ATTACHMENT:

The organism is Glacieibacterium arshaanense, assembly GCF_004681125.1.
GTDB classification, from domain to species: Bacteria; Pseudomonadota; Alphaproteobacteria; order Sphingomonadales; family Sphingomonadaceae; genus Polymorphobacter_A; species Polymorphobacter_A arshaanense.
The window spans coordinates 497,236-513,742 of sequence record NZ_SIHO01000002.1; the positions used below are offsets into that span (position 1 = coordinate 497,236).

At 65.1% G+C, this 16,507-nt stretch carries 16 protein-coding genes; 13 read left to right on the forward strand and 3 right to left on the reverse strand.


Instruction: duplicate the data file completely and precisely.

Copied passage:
The organism is Glacieibacterium arshaanense, assembly GCF_004681125.1.
GTDB classification, from domain to species: Bacteria; Pseudomonadota; Alphaproteobacteria; order Sphingomonadales; family Sphingomonadaceae; genus Polymorphobacter_A; species Polymorphobacter_A arshaanense.
The window spans coordinates 497,236-513,742 of sequence record NZ_SIHO01000002.1; the positions used below are offsets into that span (position 1 = coordinate 497,236).

At 65.1% G+C, this 16,507-nt stretch carries 16 protein-coding genes; 13 read left to right on the forward strand and 3 right to left on the reverse strand.